G-banding analysis

Chromosome analysis was done on G-banded chromosomes prepared after short-term unstimulated culturing of cells obtained from bone marrow at diagnosis, and G-banding performed on PHA-stimulated peripheral blood cells as described [48]. Karyotypes were described according to ISCN [49].

Fluorescent in situ Hybridization (FISH) analysis

Human multicolor FISH were done according to manufacturer's instructions using the following XCyting multicolor FISH probes: 1) 24-color karyotyping was done with the 24XCyte consisting of 24 different chromosome painting probes, 2) mBanding with XCyte 5 and XCyte 18 probes consisting of a series of partial chromosome paints for sequential partially overlapping chromosome regions of a single chromosome (MetaSystems, Altlussheim, Germany). Each of the XCyte probes was labeled with one of five fluorochromes or a unique combination thereof (combinatorial labeling). Metaphases were counterstained with 4',6-diamidino-2-phenylindole (DAPI). Image capture was done with an automated Zeiss Axio Imager.Z2 equipped with a CCD-camera (CoolCube1) and appropriate filters using Isis software (MetaSystems). Karyotyping was done using the 24-color mFISH upgrade package, ISIS, including mBanding.

Whole chromosome painting and locus specific FISH analysis was done with the following directly labeled probes according to manufacturers' instructions: 1) whole chromosome painting probes for chromosomes 5 and 18 (Kreatech Diagnostics, Amsterdam, The Netherlands); 2) the LSI EGR1(5q31)/D5S23,D5S721(5p15.2) dual color probe set (Abbott Molecular, Wiesbaden, Germany); and 3) subtelomeric probes for 5pter, 5qter, 18pter and 18qter (Kreatech Diagnostics). Table 2 summarizes the custom made BAC-based probes (Empire Genomics, New York, USA) for validating the oaCGH findings. Chromosomes were counterstained with DAPI. FISH results were reported according to ISCN [49].

Table 2 Summary of custom made BAC-based probes for characterization and validation of oaCGH findings

Oligobased array comparative genomic hybridization analysis

oaCGH analysis was performed using CytoChip Cancer 4x180K v2.0 (BlueGnome, Cambridge, UK) encompassing a 20 kb backbone with highest concentration of probes at 670 cancer genes. The analysis was done according to manufacturer's instructions using 0.5 µg patient DNA from bone marrow cells at initial diagnosis as described in [48]. After hybridization, washing and drying the oligo array was scanned at 2.5 µm with GenePix 4400A microarray scanner. Initial analysis and normalization was done with BlueFuseMulti v2.6. For analysis and visualization normalized log2 probe signal values were imported into Nexus Copy Number software v. 6.1 (BioDiscovery, California, USA) and segmented using FASST2 segmentation algorithm with a minimum of 3 probes/segment. Regions of gain or loss contained within copy number variable regions (CNVs) were discarded. Reference genome was NCBI build 36.1 (hg18). Bioinformatics analysis was performed by querying the UCSC database (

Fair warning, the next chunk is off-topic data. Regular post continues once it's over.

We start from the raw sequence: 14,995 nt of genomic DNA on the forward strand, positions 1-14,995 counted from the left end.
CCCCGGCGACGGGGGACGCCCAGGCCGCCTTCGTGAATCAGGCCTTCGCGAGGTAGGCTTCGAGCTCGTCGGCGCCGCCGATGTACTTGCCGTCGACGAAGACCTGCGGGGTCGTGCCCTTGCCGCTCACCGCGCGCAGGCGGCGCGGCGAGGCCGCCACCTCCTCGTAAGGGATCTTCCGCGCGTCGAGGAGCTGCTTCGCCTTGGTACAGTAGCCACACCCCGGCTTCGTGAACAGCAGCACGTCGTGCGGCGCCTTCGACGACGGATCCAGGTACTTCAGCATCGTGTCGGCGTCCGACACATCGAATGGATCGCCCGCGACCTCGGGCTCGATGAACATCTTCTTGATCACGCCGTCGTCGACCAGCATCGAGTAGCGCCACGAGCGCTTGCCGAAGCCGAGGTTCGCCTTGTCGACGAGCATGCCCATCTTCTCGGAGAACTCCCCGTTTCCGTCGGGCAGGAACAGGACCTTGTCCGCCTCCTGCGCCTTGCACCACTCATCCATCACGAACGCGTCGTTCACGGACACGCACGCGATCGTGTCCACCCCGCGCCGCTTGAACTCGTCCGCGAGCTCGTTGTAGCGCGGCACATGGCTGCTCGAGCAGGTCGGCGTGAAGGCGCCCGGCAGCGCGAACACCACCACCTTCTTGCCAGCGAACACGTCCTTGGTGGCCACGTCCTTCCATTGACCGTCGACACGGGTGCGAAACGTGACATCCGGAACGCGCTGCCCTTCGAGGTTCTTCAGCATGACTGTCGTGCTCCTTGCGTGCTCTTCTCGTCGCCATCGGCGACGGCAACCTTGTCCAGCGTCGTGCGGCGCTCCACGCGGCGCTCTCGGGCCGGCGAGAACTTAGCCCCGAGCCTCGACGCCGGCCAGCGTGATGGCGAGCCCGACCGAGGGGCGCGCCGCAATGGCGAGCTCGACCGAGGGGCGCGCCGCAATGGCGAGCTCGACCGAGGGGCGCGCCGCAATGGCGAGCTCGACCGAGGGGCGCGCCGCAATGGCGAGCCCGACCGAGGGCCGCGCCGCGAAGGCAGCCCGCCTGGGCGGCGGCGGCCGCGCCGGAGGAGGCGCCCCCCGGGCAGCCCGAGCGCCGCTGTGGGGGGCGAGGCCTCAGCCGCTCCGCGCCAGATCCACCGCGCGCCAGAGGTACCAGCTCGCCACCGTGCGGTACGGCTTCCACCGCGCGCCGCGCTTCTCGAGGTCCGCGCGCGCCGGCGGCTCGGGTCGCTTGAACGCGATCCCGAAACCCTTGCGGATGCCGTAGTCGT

The study conforms to the provisions of the Declaration of Helsinki. Written informed consent was obtained from the patient. A copy of the written consent is available for review by the Editor-in-Chief of this journal.



Bacterial artificial chromosomes




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The biotechnologists Bente Madsen and Pia Kristensen are greatly thanked for excellent technical assistance. The Danish Cancer Society supported the study.

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Kjeldsen, E. A novel insertion ins(18;5)(q21.1;q31.2q35.1) in acute myeloid leukemia associated with microdeletions at 5q31.2, 5q35.1q35.2 and 18q12.3q21.1 detected by oligobased array comparative genomic hybridization. Mol Cytogenet 7, 63 (2014).